January 5, 2010 | David F. Coppedge

Metabolism-First Origin of Life Won’t Work

Evolutionists believe it is necessary to get chemicals up to the point of replication before Darwinian evolution can come into play to build them into giraffes and eagles (given millions of years, of course).  But because it is difficult to imagine a chance formation of nucleic acids (the “genetics first” theory), it has become popular in certain camps to change approaches and imagine metabolism coming into existence first.  These “metabolism first” scenarios envision self-perpetuating cycles of chemical reactions as the first stages in the origin of life.  A team of scientists just showed it won’t work.
    Three European scientists who published a paper in PNAS tried to give the concept a fair shake:1 

A basic property of life is its capacity to experience Darwinian evolution.  The replicator concept is at the core of genetics-first theories of the origin of life, which suggest that self-replicating oligonucleotides or their similar ancestors may have been the first “living” systems and may have led to the evolution of an RNA world.  But problems with the nonenzymatic synthesis of biopolymers and the origin of template replication have spurred the alternative metabolism-first scenario, where self-reproducing and evolving proto-metabolic networks are assumed to have predated self-replicating genes.  Recent theoretical work shows that “compositional genomes” (i.e., the counts of different molecular species in an assembly) are able to propagate compositional information and can provide a setup on which natural selection acts.  Accordingly, if we stick to the notion of replicator as an entity that passes on its structure largely intact in successive replications, those macromolecular aggregates could be dubbed “ensemble replicators” (composomes) and quite different from the more familiar genes and memes.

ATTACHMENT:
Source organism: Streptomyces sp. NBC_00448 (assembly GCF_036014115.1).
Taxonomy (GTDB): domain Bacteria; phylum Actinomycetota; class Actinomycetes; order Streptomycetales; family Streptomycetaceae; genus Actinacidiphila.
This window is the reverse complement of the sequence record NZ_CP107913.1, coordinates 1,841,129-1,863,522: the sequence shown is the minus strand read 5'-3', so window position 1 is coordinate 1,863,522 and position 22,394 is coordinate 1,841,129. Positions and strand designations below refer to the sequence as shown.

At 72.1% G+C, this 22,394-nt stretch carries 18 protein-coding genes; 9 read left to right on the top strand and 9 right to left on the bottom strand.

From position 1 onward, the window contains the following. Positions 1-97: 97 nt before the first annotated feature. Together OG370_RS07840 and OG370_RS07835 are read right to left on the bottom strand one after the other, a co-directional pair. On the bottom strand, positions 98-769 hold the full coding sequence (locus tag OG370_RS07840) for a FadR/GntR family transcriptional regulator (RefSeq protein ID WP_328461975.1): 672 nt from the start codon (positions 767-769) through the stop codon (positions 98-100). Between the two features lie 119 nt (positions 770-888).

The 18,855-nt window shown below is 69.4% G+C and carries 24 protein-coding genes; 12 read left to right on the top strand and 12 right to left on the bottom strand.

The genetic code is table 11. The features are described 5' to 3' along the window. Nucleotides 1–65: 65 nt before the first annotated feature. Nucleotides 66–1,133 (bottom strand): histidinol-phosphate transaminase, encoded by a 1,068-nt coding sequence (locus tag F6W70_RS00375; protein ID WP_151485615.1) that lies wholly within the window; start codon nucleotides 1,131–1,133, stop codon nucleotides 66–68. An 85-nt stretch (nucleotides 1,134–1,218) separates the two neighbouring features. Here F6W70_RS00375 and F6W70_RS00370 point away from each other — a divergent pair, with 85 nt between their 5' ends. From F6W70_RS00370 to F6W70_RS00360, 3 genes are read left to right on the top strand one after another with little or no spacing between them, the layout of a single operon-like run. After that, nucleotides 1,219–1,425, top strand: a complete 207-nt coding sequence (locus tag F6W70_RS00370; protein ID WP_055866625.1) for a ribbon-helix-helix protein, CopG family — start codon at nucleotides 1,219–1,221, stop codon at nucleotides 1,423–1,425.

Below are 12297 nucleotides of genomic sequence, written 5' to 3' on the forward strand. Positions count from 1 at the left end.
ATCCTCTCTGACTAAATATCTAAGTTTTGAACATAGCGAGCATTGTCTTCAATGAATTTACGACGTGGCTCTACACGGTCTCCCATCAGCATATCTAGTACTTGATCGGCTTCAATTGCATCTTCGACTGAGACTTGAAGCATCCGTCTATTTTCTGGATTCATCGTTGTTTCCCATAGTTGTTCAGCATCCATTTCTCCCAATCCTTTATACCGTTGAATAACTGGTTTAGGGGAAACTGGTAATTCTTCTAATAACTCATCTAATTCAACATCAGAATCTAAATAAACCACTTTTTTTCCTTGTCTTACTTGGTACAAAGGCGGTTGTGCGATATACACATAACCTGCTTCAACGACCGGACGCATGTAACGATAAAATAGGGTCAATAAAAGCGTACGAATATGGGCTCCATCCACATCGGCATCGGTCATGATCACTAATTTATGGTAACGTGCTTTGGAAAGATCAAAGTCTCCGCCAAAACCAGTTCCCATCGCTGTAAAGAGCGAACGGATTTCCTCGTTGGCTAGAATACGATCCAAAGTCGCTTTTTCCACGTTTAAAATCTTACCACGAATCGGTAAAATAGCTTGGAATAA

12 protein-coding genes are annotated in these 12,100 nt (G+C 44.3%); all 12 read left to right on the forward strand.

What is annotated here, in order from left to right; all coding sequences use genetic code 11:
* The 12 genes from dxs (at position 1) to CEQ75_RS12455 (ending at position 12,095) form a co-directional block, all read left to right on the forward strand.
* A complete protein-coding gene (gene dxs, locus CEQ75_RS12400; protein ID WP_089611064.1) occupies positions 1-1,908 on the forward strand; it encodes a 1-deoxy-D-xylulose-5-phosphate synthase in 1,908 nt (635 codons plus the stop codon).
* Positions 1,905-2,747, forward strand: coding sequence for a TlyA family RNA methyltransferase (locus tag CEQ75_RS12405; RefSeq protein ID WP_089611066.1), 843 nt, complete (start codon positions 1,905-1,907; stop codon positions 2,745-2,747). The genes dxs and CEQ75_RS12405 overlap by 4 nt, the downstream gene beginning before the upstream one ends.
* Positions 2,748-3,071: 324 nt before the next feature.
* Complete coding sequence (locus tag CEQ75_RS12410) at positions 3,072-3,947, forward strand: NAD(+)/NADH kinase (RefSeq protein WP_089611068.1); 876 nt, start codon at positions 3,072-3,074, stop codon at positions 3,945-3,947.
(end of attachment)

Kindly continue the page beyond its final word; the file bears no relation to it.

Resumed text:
As they said, perhaps one could generalize the notion of a replicator up to a system or network of molecules instead of requiring a genetic code.  Trouble is, accurate replication is required or the system breaks down: